Jay Spector speaks at a JEVS event. (Courtesy of Linette Kielinski)
By Jarrad Saffren, The Jewish Exponent
Jay Spector is 73. He’s worked for JEVS Human Services for more than 40 years. He’s led the nonprofit organization as president and CEO for the last quarter-century.
So, when explaining his recent decision to retire, Spector said, “It’s time.”
“It’s time to turn the reins over to some new people,” he added. “And it’s time to move on and do other things with my life.”
Before doing so, though, Spector reflected on his legacy with the organization that, according to its website, helps people “lead self-determined, connected and hopeful lives that strengthen themselves, their families and their communities.”
And it’s a big legacy.
JEVS now serves more than 25,000 people per year, according to Spector. During his tenure, it has grown from its original mission of helping people find employment to one of helping them build careers and lives.
The nonprofit now has partnerships across all sectors, including with private, public and philanthropic organizations.
Spector is stepping down on Feb. 7. He will be replaced by Cynthia Figueroa, who comes to JEVS after several years of working for the City of Philadelphia.
“I really had an opportunity to turn JEVS into a significant human service nonprofit allowing individuals to live independent lives,” Spector said. “It’s been incredibly rewarding.”
As he thought back on his career, the outgoing president did some math. Forty-plus years of helping thousands of people each year.
“That’s a large number,” he said.
When he examined his time with JEVS more deeply, Spector identified one key area where he made a big impact: expanding opportunities for young people.
In 1979, the year Spector joined the organization, JEVS already ran the Orleans Vocational Center. But in 2007, under his leadership, the nonprofit expanded the center into Orleans Technical College.
The school, based in Philadelphia, offers trade and technology courses that can help launch careers.
“We built a new school that was more state-of-the-art,” Spector said.
“That has been a significant piece of my accomplishments,” he added. “Being able to keep it flowing with students and financial resources.”
Spector also pointed to another youth program, Project WOW, as a strong part of his legacy.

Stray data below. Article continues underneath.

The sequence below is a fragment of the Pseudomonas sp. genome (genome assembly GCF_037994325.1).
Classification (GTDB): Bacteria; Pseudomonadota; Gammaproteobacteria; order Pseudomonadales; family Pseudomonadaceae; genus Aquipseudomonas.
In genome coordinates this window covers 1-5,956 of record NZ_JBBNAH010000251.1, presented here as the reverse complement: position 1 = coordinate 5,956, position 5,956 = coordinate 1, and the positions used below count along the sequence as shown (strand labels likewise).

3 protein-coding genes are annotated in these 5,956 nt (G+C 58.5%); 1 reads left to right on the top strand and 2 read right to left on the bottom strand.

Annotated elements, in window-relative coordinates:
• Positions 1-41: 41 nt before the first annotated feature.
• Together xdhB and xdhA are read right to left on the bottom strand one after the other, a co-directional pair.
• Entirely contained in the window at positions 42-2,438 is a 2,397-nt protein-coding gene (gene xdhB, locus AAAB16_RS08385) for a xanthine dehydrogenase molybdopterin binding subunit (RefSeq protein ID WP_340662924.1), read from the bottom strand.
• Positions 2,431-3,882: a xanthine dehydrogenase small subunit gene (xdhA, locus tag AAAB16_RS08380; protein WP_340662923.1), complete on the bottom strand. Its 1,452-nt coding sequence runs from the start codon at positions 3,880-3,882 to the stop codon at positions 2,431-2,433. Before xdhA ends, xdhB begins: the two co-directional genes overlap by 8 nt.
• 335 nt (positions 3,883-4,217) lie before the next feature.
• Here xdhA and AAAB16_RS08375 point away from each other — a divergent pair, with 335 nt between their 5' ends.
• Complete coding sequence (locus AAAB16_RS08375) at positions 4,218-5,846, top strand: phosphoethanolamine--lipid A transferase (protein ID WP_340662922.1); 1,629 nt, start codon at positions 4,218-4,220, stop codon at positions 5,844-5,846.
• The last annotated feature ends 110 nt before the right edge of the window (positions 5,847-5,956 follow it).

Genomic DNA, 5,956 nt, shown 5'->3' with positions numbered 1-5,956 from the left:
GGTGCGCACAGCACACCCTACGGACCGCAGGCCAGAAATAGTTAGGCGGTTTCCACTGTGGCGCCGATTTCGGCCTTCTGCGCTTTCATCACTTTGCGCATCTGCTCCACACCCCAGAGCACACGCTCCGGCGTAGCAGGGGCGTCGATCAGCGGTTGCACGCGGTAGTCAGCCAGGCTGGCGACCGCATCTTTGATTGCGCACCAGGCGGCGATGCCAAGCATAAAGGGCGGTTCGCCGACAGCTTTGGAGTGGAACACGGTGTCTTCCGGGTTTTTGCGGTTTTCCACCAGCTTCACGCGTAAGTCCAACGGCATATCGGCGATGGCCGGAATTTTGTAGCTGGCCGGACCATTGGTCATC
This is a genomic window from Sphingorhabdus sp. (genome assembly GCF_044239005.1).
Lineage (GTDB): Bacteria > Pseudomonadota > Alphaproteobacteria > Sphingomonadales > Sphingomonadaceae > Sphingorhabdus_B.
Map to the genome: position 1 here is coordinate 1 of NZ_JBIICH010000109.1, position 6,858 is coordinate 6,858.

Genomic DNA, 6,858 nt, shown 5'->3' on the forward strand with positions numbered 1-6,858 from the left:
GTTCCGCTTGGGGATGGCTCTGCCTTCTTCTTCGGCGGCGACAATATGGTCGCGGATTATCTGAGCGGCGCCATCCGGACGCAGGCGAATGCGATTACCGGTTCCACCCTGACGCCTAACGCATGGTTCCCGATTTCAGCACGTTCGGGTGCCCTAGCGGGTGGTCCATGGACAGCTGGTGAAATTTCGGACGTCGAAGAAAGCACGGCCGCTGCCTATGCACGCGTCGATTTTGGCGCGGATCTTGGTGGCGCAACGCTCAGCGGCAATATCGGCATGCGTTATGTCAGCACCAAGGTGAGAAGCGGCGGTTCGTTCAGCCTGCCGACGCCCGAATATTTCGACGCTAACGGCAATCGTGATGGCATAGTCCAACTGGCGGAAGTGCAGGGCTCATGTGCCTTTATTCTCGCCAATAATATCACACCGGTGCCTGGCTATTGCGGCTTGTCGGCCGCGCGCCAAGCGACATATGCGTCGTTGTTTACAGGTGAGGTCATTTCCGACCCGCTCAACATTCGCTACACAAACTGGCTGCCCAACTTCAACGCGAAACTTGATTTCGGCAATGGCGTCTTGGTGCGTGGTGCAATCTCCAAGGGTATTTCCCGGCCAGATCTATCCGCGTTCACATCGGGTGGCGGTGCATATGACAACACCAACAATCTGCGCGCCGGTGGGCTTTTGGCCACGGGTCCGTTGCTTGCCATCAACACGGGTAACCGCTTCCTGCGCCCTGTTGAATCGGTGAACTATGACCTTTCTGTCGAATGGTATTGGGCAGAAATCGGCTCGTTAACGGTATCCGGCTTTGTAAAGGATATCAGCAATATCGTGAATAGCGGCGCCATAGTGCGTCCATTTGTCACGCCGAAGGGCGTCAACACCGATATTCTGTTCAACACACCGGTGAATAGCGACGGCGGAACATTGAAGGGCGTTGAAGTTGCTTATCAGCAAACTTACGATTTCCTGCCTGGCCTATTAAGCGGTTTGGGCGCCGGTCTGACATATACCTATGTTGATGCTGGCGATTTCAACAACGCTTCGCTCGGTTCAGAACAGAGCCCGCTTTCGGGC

Project WOW focuses on helping kids that JEVS describes as “disconnected youth.” Those are young people who are out of school without having earned high school diplomas.
The project is a 22-week course in trades and technologies that is combined with a GED program. That way, students graduate from WOW with the core credential, a high school diploma and the skills that will enable them to compete in the economy.
“That can lead to life-sustaining jobs and careers,” Spector said.
Spector said that in helping young people, the nonprofit is staying true to its original mission, too. The organization started in 1941 to help Jewish refugees.
JEVS was aiding a specific group of people with a specific set of problems. It is still doing that to this day, even if it doesn’t just assist Jewish refugees anymore. Spector’s organization serves both Jews and non-Jews, too.
“It’s really about tikkun olam. How to repair the world,” Spector said. “As a Jew, I look at it like we have a responsibility to ensure that everybody has an opportunity.”
The outgoing CEO is leaving Figueroa with a wide-ranging and multifaceted organization. JEVS had about 200 staff members when Spector took over in the 1990s. Now it has almost 1,000.
Lisa Washington, the chair of JEVS’ board of directors who has served on the board for more than a decade, said those staffers will miss their longtime leader.
“He is the ultimate mensch,” Washington added. “He has the biggest heart and is the most caring person.”
The board chair believes that Spector’s success is the result of his attitude. Over many years and decades, he has never changed in that regard. He has always stayed positive.
“After being in this business for as long as he’s been in, to not be cynical, to have hope, to still be able to feel like he can make a difference, is just amazing to me,” she said. “I work at it every day, but it’s not that easy.”
In retirement, Spector hopes to stay active with JEVS’ foundation and as a public policy advocate, focusing on issues around poverty.
He also wants to spend more time with his wife, Genie Cohen, his two sons, Michael and Adam Spector, and his four grandsons, all under 10.
“It’s the passage of time,” he said of his retirement. “I loved the work I did. It was a hard decision to make.”